All set to weather the Fed taper

RBI will act to minimise import of inflationary pressures, rupee may not depreciate too much

The findings are part of PwC’s 25th Annual Global CEO Survey, which polled 4,446 CEOs in 89 countries and territories between October and November 2021.The India highlights include insights from 77 CEOs from the country.
The findings are part of PwC’s 25th Annual Global CEO Survey, which polled 4,446 CEOs in 89 countries and territories between October and November 2021.The India highlights include insights from 77 CEOs from the country.

If markets around the globe haven’t got themselves into a tizzy after the US Fed signalled last week it would now withdraw at a faster pace the pandemic-induced stimulus measures, it is probably because some of it was anticipated. The Fed has decided it would scale back asset purchases by March rather than June. Experts expect interest rate hikes to follow soon after. Projections released post the Fed’s two-day meeting showed most central bankers are baking in at least three rate increases, of 25 basis points each, in 2022.To be sure, this is a big change in views because, even in September, around half the bankers believed rate changes wouldn’t be called for until 2023.

Indeed, this time around, the Fed has chosen to prioritise the economic recovery and has been far more cautious with the normalisation process. However, in recent months, inflationary pressures have been building up fast and are more widespread; in addition, the labour markets have been tightening. Fed Chair Powell said he believed inflation may be more persistent and that the risks of higher inflation becoming entrenched had increased.

In the past, a shift in the Fed’s stance has upset the global sentiment and resulted in outflows from emerging markets (EM) as investors sought safe havens. However, the repercussions this time should be much milder. In India’s case, the external sector is in far better shape than in 2013; although the CAD is widening, it would be well within comfortable limits as would be the total external liabilities. Although the fundamentals of the local economy may have some fragilities, masked by the headline GDP numbers, the recovery is on track. The real worries are inflation, which while lower than it was in fiscal 2014, could worry investors and government debt that is close to 90%.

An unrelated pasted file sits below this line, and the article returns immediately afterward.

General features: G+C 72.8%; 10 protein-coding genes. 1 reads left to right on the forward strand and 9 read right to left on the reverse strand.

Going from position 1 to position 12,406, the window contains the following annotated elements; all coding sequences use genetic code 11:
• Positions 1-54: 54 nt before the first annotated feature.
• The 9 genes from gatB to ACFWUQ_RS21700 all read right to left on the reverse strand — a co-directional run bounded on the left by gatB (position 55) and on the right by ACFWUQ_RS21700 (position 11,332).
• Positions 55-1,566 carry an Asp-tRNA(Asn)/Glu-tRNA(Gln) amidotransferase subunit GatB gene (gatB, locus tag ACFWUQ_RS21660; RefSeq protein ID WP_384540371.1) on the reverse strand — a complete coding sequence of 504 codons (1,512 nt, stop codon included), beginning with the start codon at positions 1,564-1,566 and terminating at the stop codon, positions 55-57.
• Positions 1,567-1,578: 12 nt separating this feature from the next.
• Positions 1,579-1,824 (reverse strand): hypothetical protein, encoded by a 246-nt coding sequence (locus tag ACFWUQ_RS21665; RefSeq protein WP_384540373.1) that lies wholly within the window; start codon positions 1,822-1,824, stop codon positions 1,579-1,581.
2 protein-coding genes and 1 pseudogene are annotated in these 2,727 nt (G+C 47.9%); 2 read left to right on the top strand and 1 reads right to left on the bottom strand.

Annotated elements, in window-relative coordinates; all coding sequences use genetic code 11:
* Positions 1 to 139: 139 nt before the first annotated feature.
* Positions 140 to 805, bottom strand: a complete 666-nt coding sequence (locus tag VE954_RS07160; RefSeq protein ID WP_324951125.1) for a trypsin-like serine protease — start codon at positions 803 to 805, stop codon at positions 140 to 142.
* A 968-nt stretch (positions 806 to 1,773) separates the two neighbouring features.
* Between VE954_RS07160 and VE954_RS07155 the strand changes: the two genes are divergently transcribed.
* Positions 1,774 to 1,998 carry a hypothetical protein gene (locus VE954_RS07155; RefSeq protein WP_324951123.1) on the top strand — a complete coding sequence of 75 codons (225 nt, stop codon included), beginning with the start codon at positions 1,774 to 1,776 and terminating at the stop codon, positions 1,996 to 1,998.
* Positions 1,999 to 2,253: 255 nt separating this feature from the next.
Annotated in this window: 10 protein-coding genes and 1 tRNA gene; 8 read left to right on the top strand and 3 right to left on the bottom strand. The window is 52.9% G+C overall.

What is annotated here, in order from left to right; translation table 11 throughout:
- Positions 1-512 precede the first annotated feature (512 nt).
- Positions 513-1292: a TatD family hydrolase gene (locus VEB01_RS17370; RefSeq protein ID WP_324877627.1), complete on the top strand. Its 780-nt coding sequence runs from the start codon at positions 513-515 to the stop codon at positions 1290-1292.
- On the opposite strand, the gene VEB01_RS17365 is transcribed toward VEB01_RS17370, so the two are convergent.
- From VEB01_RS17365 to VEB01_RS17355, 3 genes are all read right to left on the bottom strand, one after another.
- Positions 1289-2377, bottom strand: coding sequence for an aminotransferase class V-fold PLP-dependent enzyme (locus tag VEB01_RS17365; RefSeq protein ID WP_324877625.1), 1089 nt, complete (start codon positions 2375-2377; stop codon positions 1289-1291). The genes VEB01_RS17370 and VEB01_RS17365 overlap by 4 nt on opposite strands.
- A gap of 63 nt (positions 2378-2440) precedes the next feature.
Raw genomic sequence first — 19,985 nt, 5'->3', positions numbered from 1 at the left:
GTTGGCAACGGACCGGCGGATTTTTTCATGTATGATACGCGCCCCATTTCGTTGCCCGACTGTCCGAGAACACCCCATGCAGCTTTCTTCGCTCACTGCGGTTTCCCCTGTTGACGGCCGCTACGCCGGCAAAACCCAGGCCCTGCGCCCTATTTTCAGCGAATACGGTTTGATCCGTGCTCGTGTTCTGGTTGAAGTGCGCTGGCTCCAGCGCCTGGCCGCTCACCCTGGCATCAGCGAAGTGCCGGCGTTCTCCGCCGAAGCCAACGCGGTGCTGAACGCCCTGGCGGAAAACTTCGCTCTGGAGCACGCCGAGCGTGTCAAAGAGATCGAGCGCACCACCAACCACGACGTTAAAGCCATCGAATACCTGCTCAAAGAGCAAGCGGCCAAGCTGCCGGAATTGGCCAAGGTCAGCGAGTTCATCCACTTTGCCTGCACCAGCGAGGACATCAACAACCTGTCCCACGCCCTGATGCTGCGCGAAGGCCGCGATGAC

An analysis done by CRISIL in September showed that in comparison with six EM peers, India’s macro indicators were average; it ranked fourth in terms of the catch-up of expected GDP this fiscal to pre-pandemic level, third in terms of inflation rate, and first in ratio of government debt to GDP. Nonetheless, the impact of a faster taper and the consequent rise in US interest rates is unlikely to be very significant. The outflows from India’s equity markets—$4 billion since October—have led to talk that the Fed’s faster tapering would see a big sell-off in stocks. However, the outflows seem to be the result of stocks being highly over-valued. Given the US markets have not been in the least spooked by the Fed’s announcement, a sell-off on this account is unlikely. Unless there is a big sell off in global equities, a steep correction in India’s equity markets is unlikely. Remember the Indian stock market has had a sharp run this year. To be sure, the tapering would imply a phased pull-out of global liquidity which has been in abundance this past year. However, there are those who believe significant cross-border flows are unlikely since real interest rates in the US could remain in the negative for many months. At home, RBI will not want inflationary pressures to become entrenched and will act sooner rather than later. It would certainly want to minimise importing inflation, as imports pick up in line with the recovery. While supply side bottlenecks persist, prices of commodities should stabilise or even ease, given the Chinese economy is slowing. The inclusion of Indian bonds in a global bond index would cushion the fall; an estimated $15-20 billion is expected to be invested in the first year. To that extent, there is limited downside to the rupee which has breached the 76 mark against the dollar. Therefore, unless exports slow down very sharply, the rupee should not depreciate significantly.

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